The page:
Also try combining indoor treadmill running with outside running to get more distance on really hot days. During the first hot, humid days of spring and summer, slowly build your mileage to acclimate to these conditions before considering running at a faster pace. In fact, many seasoned runners put their fast-paced efforts on hold until cooler weather returns. Additionally, try to miss the heat by running early in the morning or late at night. Remember, though, that if you run early in the morning, you may experience more humidity. And, of course, consider using an indoor treadmill on the worst days. That way you can get a workout with a few more miles in a cooler environment.

Heat-Induced Illness


Make sure you are aware of any medical conditions you have or of any medications you are taking that affect your tolerance for exercise in the heat. Medical conditions affecting heat tolerance include diabetes, high blood pressure, anorexia nervosa, bulimia, obesity, and fever.

Several illnesses can be induced by heat. The first, heat exhaustion, is caused by dehydration. The symptoms include chills, lightheadedness, dizziness, headache, and nausea. Body temperature usually rises to between 100–102 degrees Fahrenheit, and profuse sweating is evident. To treat heat exhaustion, move to a cool, shaded area, call an ambulance, and drink fluids until help arrives.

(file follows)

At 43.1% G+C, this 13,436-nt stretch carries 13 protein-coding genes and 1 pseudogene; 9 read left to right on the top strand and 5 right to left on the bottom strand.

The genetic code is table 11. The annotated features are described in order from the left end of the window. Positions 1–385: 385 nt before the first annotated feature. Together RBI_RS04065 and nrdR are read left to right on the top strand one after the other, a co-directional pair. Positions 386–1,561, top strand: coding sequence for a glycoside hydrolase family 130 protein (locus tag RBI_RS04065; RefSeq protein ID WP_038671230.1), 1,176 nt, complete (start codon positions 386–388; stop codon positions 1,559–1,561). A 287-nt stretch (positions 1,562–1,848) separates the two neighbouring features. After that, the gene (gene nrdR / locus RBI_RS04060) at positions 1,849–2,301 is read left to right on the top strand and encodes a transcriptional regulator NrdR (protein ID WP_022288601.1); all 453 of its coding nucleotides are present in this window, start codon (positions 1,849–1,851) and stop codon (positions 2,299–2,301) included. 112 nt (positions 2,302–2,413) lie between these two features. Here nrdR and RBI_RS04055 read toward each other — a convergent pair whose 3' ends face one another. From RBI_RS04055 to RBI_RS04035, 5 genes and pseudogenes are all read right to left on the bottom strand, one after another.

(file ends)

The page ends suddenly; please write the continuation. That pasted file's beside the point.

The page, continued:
Heat stroke, a serious heat-induced illness, is caused by a sudden failure of the body's thermoregulatory system. Not only is this dangerous, but it can also be fatal. Heat stroke initially presents like heat exhaustion but can rapidly progress to more serious neurological symptoms, such as disorientation, loss of consciousness, and seizures. Body temperature can rise higher than 104 degrees Fahrenheit. Sweating is often absent, but the skin can be quite moist from earlier perspiration. The pulse of a person afflicted with heat stroke is usually more than 160 beats per minute, and blood pressure may be low.

If you are suffering from heat stroke, your core temperature must be reduced immediately. Kidney damage (acute nephropathy) occurs in about 35 percent of cases. This is a result of rhabdomyolysis (muscle breakdown) and myoglobinuria (excretion of muscle breakdown products in the urine), which contribute to kidney injury. Liver damage is also evident when liver enzymes are measured following heat stroke. Oftentimes getting packed in ice reduces core temperature. Heat stroke is a medical emergency. It is vital that you seek immediate medical attention.